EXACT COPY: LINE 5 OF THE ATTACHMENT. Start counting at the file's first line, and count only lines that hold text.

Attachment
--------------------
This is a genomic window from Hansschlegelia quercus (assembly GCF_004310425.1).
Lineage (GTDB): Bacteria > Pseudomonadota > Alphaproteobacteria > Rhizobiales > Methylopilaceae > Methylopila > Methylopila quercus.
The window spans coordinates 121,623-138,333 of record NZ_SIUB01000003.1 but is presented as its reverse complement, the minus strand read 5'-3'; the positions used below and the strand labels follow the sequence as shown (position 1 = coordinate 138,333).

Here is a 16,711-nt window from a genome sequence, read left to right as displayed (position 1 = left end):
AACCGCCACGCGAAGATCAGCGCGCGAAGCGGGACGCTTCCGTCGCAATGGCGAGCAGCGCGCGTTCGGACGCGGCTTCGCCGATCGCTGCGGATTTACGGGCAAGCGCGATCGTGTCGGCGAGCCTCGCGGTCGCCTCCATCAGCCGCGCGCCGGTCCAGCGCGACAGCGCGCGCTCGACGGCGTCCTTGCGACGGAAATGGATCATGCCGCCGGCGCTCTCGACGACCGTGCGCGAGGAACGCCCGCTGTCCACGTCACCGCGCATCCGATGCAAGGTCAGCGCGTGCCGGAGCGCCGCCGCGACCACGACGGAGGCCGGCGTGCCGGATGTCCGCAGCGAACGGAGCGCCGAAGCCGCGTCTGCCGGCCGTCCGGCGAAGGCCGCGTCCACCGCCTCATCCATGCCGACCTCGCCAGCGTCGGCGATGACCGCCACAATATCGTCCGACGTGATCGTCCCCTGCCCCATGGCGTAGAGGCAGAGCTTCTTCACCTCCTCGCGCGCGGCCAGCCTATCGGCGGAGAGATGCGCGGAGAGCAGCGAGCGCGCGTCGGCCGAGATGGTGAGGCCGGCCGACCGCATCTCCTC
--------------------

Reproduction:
AACCGCCACGCGAAGATCAGCGCGCGAAGCGGGACGCTTCCGTCGCAATGGCGAGCAGCGCGCGTTCGGACGCGGCTTCGCCGATCGCTGCGGATTTACGGGCAAGCGCGATCGTGTCGGCGAGCCTCGCGGTCGCCTCCATCAGCCGCGCGCCGGTCCAGCGCGACAGCGCGCGCTCGACGGCGTCCTTGCGACGGAAATGGATCATGCCGCCGGCGCTCTCGACGACCGTGCGCGAGGAACGCCCGCTGTCCACGTCACCGCGCATCCGATGCAAGGTCAGCGCGTGCCGGAGCGCCGCCGCGACCACGACGGAGGCCGGCGTGCCGGATGTCCGCAGCGAACGGAGCGCCGAAGCCGCGTCTGCCGGCCGTCCGGCGAAGGCCGCGTCCACCGCCTCATCCATGCCGACCTCGCCAGCGTCGGCGATGACCGCCACAATATCGTCCGACGTGATCGTCCCCTGCCCCATGGCGTAGAGGCAGAGCTTCTTCACCTCCTCGCGCGCGGCCAGCCTATCGGCGGAGAGATGCGCGGAGAGCAGCGAGCGCGCGTCGGCCGAGATGGTGAGGCCGGCCGACCGCATCTCCTC